What does The Right Question Institute have in common with WhatsApp?
Well, it’s not $16 billion of Facebook’s money. But, here are a few parallels that occurred to me:
I. VISION: Reach lots of people
WhatsApp: Jan Koum, one of the co-founders of WhatsApp “expects five billion people to be using smartphones within the next decade, and he wants to serve every one.”
The Right Question Institute (RQI): There are more than 100,000 public schools across the country and each one of them should and could be teaching students how to become better thinkers by learning to produce their own questions, improve their questions and strategize on how to use them.
II. CLEAR GOAL: Provide a product that has great value
WhatsApp wants to help people communicate quickly and easily. A simple idea about the fundamental need to communicate, and put into practice via a simple app using very sophisticated technology.
The Right Question Institute wants to help students be more engaged in their learning and actually learn more and think better. A straightforward, but often elusive goal, that can actually be accomplished when students learn the foundational skill of question formulation that is rarely deliberately taught.
III. INNOVATION AND DESIGN: Make it simple
WhatsApp tried different versions and kept moving and reducing the app to its simplest form possible. “Mr. Koum and Mr. Acton, 42, are obsessively focused on just one thing: offering a simple, private, nearly free way for people to share text, photo and video messages with the people they care about.” Stripped down of lots and bells and whistles that only complicate the most important task – communicating – the app found a willing audience.
RQI began with a 32 hour curriculum to teach low-income parents how to ask better questions related to their children’s education and then spent years refining and stripping it down to its absolute essence and created the Question Formulation Technique, a simple strategy that can be taught, learned and applied in minutes and is embraced by educators who discover it and see immediate and long lasting changes in their students.
IV. UNIVERSALITY: Make sure that everyone can use it
WhatsApp had to make sure that its app worked not only across borders, but also across all platforms. “Its founders were also determined to make the app work everywhere: They started on the iPhone, but quickly created versions for Android, BlackBerry, Symbian and Windows Phone. This gave WhatsApp a leg up over proprietary messaging systems…”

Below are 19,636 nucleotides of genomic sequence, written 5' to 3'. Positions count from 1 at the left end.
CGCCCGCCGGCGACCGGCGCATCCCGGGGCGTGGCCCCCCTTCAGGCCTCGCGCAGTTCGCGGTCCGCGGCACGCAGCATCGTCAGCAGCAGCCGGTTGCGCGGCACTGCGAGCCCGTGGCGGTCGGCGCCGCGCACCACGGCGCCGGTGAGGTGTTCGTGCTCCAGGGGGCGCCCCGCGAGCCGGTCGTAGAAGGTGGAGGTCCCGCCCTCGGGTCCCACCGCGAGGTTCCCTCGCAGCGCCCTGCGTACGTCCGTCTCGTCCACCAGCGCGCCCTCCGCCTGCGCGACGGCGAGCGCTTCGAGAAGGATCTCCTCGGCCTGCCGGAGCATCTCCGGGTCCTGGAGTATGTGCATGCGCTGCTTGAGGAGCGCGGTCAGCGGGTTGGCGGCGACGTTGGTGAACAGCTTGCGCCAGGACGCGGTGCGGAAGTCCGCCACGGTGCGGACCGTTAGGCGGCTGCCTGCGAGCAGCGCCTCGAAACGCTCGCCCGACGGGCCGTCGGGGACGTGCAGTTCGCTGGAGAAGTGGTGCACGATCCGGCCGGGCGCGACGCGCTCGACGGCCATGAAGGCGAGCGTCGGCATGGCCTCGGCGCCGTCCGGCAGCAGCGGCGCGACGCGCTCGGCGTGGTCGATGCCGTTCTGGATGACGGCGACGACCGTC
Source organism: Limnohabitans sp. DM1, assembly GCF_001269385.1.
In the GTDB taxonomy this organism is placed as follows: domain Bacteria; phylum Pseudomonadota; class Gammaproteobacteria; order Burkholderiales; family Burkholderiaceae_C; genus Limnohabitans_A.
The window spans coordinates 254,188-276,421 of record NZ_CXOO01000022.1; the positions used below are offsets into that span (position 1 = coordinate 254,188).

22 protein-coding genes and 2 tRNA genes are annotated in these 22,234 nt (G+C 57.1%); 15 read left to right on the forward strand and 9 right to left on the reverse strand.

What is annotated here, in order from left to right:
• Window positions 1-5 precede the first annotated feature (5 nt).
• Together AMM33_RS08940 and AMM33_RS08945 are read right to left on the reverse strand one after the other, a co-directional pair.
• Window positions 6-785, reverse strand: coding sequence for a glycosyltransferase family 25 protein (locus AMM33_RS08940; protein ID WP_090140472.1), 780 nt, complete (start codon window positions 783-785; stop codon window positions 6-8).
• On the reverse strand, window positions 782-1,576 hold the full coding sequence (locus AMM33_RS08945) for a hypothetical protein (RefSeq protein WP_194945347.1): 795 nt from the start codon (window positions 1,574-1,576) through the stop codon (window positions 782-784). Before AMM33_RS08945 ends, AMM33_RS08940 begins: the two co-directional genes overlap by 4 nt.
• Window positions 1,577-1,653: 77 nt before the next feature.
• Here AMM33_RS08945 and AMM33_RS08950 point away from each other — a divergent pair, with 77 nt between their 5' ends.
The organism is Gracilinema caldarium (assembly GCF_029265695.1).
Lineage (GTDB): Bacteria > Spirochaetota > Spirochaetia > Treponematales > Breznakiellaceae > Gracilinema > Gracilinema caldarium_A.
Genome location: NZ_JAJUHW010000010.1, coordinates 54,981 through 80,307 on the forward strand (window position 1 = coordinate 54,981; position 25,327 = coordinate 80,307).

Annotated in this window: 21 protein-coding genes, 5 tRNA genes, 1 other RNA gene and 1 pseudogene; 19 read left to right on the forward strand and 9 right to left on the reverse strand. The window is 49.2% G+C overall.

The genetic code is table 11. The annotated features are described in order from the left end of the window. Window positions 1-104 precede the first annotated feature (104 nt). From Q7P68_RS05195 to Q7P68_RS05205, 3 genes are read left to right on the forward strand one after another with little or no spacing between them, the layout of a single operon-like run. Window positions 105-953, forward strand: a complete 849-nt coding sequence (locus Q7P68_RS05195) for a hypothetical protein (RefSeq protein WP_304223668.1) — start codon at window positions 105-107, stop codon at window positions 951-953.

RQI worked for years to make it possible to teach the very sophisticated skill of question formulation to all people, no matter their level of income or literacy. Professor Howard Gardner, of Harvard, has observed that the strategy laid out in Make Just One Change: Teach Students to Ask Their Own Questions can bring about “a Copernican revolution in the atmosphere of the classroom and the dynamics of learning.” And, it’s happening across all kinds of classrooms, from schools serving first generation immigrant children in Texas to students at Sidwell Friends School which counts the Obama daughters among its student population and to advanced biology students at Brandeis University.
V. THE BIG PICTURE: Change the world by focusing on fundamentals
WhatsApp’s Jan Koum knows what it is like when power is abused as his family experienced first hand in the former Soviet Union and the newly independent Ukraine. He also knows what it is like to be an immigrant and to be poor amidst plenty in Mountain View, CA and rely on food stamps. Did those experiences have any influence on creating a simple, low-cost technology that put a tool directlly in the hands of hundreds of millions of people?
RQI’s Co-Director, Luz Santana, who is co-author of Make Just One Change, knows what it is like to try to support a family with a meager welfare allocation and then with income from a job on a factory floor. Those experiences influence her work, and the work of the entire organization and keeps the focus on developing the simplest, most powerful strategy to help all students learn sophisticated thinking skills and to help all people have a voice in key decisions that affect them, on any level of democracy; from the welfare office to Congress.
VI. NEXT STEPS: We’ll see…
WhatsApp’s 50 employees will be figuring that out with Facebook and its legions of developers, marketing gurus and more…
RQI’s five full time employees want to share the Question Formulation Technique with all students, but especially with those in low-income communities who stand to gain the most by acquiring and using a sophisticated thinking skill usually reserved for those with access to an elite education.
Who wants to help?
Who wants to invest in disseminating a deceptively simple strategy that costs nothing extra and yet can transform education in all classrooms ?